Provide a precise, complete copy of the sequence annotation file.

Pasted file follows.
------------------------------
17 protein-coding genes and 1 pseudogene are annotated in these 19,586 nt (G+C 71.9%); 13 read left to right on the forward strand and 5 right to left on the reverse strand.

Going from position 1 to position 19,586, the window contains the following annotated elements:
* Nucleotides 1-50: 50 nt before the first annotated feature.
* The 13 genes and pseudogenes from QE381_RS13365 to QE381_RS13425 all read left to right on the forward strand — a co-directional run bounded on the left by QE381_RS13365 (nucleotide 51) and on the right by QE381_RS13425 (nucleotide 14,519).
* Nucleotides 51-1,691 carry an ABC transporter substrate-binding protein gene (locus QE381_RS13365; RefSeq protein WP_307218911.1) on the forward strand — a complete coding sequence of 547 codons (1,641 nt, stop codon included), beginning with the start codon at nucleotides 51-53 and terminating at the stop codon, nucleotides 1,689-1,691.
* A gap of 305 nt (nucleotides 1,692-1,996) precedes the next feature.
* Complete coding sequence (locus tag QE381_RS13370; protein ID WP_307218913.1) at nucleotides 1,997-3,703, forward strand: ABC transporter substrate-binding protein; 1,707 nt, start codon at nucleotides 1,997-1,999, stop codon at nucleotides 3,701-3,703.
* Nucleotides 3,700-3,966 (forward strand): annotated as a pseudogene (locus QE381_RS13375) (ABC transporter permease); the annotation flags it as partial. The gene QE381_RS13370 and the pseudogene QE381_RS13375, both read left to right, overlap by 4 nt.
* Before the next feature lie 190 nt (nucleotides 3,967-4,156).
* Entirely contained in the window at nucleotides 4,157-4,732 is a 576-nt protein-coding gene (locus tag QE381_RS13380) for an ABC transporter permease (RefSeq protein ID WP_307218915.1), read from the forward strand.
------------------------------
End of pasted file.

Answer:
17 protein-coding genes and 1 pseudogene are annotated in these 19,586 nt (G+C 71.9%); 13 read left to right on the forward strand and 5 right to left on the reverse strand.

Going from position 1 to position 19,586, the window contains the following annotated elements:
* Nucleotides 1-50: 50 nt before the first annotated feature.
* The 13 genes and pseudogenes from QE381_RS13365 to QE381_RS13425 all read left to right on the forward strand — a co-directional run bounded on the left by QE381_RS13365 (nucleotide 51) and on the right by QE381_RS13425 (nucleotide 14,519).
* Nucleotides 51-1,691 carry an ABC transporter substrate-binding protein gene (locus QE381_RS13365; RefSeq protein WP_307218911.1) on the forward strand — a complete coding sequence of 547 codons (1,641 nt, stop codon included), beginning with the start codon at nucleotides 51-53 and terminating at the stop codon, nucleotides 1,689-1,691.
* A gap of 305 nt (nucleotides 1,692-1,996) precedes the next feature.
* Complete coding sequence (locus tag QE381_RS13370; protein ID WP_307218913.1) at nucleotides 1,997-3,703, forward strand: ABC transporter substrate-binding protein; 1,707 nt, start codon at nucleotides 1,997-1,999, stop codon at nucleotides 3,701-3,703.
* Nucleotides 3,700-3,966 (forward strand): annotated as a pseudogene (locus QE381_RS13375) (ABC transporter permease); the annotation flags it as partial. The gene QE381_RS13370 and the pseudogene QE381_RS13375, both read left to right, overlap by 4 nt.
* Before the next feature lie 190 nt (nucleotides 3,967-4,156).
* Entirely contained in the window at nucleotides 4,157-4,732 is a 576-nt protein-coding gene (locus tag QE381_RS13380) for an ABC transporter permease (RefSeq protein ID WP_307218915.1), read from the forward strand.